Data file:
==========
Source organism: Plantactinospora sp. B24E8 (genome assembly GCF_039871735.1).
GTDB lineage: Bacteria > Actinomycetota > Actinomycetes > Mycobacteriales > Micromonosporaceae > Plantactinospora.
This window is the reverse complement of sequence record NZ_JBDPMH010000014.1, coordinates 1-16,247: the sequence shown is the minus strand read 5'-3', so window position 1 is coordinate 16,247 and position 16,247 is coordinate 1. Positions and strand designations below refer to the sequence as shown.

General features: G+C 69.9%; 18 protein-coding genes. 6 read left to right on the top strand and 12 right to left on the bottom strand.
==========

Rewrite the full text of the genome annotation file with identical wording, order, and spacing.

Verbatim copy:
Source organism: Plantactinospora sp. B24E8 (genome assembly GCF_039871735.1).
GTDB lineage: Bacteria > Actinomycetota > Actinomycetes > Mycobacteriales > Micromonosporaceae > Plantactinospora.
This window is the reverse complement of sequence record NZ_JBDPMH010000014.1, coordinates 1-16,247: the sequence shown is the minus strand read 5'-3', so window position 1 is coordinate 16,247 and position 16,247 is coordinate 1. Positions and strand designations below refer to the sequence as shown.

General features: G+C 69.9%; 18 protein-coding genes. 6 read left to right on the top strand and 12 right to left on the bottom strand.